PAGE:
Feb. 22 (Bloomberg) -- South African wheat futures declined to the lowest level in more than seven months as the rand strengthened against the dollar and as the U.S. price for the grain dropped yesterday.
Wheat for delivery in March, the most active contract, fell 1.6 percent to 3,411 rand ($384) a metric ton, the lowest since July 13, by the close on the South African Futures Exchange in Johannesburg.
The rand appreciated for a second day, increasing 0.3 percent to 8.8721 a dollar by 12 p.m., when the market closed. Wheat for March delivery retreated 2.3 percent to $7.2125 a bushel on the Chicago Board of Trade yesterday, the lowest since June 21.
“Our rand has become a bit a strong,” Thys Grobbelaar an analyst at Klerksdorp, South Africa-based Senwes Ltd., said by phone. “In the U.S., the price went down and we follow them.”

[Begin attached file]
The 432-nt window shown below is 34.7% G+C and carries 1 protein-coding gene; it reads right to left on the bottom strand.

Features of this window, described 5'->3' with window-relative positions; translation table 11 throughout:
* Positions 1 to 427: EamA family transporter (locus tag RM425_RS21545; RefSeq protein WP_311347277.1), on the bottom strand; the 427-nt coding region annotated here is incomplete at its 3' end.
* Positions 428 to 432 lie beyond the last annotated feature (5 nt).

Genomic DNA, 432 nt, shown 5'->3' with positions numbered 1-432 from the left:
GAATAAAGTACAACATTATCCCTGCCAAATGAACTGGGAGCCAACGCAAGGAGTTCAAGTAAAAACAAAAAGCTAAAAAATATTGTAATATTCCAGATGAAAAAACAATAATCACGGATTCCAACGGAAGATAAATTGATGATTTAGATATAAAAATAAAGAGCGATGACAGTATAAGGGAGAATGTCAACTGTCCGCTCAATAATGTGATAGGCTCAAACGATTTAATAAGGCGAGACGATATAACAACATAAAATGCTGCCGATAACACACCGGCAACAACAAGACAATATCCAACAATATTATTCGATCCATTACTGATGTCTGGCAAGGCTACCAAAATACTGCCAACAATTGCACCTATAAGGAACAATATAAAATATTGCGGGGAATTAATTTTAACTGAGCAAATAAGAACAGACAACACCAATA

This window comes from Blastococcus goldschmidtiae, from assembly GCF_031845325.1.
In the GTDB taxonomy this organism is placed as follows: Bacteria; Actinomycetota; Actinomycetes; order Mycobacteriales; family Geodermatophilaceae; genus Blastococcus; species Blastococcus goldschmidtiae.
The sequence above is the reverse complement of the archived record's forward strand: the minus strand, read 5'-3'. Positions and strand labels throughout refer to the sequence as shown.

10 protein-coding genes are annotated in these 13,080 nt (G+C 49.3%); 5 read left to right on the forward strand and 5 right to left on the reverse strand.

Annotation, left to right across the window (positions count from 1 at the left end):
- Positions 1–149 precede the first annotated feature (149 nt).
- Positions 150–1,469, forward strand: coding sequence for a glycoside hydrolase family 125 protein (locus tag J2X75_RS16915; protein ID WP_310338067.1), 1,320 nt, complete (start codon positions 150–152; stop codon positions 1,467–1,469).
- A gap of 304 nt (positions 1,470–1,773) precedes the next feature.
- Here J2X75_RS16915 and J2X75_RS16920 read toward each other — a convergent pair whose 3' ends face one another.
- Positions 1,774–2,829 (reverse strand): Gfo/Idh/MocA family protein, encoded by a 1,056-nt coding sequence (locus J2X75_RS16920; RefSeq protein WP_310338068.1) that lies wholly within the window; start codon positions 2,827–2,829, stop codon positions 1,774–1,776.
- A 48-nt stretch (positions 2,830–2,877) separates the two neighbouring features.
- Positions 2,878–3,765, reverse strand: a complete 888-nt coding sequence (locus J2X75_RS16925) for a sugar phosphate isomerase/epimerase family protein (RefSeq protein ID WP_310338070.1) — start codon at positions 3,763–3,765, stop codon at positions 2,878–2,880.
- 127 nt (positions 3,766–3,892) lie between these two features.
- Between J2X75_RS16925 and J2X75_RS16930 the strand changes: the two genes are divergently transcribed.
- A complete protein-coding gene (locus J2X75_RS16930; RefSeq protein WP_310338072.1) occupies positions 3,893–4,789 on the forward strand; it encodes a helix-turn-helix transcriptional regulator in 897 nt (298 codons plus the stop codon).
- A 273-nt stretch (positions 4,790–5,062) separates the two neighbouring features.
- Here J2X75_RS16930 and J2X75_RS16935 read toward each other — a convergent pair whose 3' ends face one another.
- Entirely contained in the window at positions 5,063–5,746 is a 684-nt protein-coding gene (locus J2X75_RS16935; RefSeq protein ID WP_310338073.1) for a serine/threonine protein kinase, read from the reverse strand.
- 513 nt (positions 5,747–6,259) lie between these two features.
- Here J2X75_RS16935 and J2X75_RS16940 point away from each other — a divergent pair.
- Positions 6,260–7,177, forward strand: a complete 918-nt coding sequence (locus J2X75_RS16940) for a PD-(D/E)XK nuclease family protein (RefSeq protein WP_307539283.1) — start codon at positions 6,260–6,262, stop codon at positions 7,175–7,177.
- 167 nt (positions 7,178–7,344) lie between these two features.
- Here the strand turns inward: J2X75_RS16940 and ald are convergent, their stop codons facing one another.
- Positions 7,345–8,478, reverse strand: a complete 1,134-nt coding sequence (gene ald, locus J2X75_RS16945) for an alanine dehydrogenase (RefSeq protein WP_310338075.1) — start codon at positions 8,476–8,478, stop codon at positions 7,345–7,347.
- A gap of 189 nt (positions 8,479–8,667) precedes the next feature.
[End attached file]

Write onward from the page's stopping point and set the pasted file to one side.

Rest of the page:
South Africa is a net importer of wheat and sub-Saharan Africa’s largest producer of the grain after Ethiopia. The nation is the region’s biggest importer after Nigeria and Sudan, according to U.S. Department of Agriculture data.
White corn for July delivery declined 2.7 percent to 2,049 rand a ton, while the yellow variety fell 1.9 percent to 2,040 rand a ton.
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